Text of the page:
Climate change literacy and migration potential: micro-level evidence from Africa
Daniel Meierrieks (),
Malcolm Mistry and
EconStor Open Access Articles and Book Chapters, 2021
While a growing literature studies the effects of climate change on international migration, still only relatively little is known about the individual mechanisms linking migration decisions to climate change. We argue that climate change literacy (i.e., knowledge about climate change) is a major determinant of why some individuals consider migrating to other countries in response to climate change effects. In particular, climate change literacy helps individuals translate their perceptions of temperature changes into an understanding of these changes’ irreversible long-term consequences. We test this hypothesis using highly accurate geo-coded data for 37,000 individuals across 30 African countries. We show that climate change indeed leads to stronger migration intentions among climate literates only. Furthermore, we show that climate change only increases migration intentions among climate literates when it is approximated by long-run increases in local temperatures, but not when operationalized as changing heat wave or precipitation patterns. Further analyses show that climate literates are more likely to live in urban areas, have a higher news consumption, are highly educated, and have demanding occupations. Consequently, climate change may further deprive affected countries of valuable talent.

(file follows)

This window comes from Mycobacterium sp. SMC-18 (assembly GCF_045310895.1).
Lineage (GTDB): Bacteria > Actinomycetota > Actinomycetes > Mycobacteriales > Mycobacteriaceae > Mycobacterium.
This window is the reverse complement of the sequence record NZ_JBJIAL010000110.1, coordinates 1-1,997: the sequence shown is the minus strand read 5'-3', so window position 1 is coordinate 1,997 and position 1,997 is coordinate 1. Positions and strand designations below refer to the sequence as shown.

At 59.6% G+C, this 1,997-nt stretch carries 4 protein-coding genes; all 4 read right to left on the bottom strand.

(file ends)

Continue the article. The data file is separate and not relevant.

Keywords: international migration; migration intentions; climate change; climate change literacy; Africa (search for similar items in EconPapers)
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Journal Article: Climate change literacy and migration potential: micro-level evidence from Africa (2021)
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Persistent link: https://EconPapers.repec.org/RePEc:zbw:espost:248392
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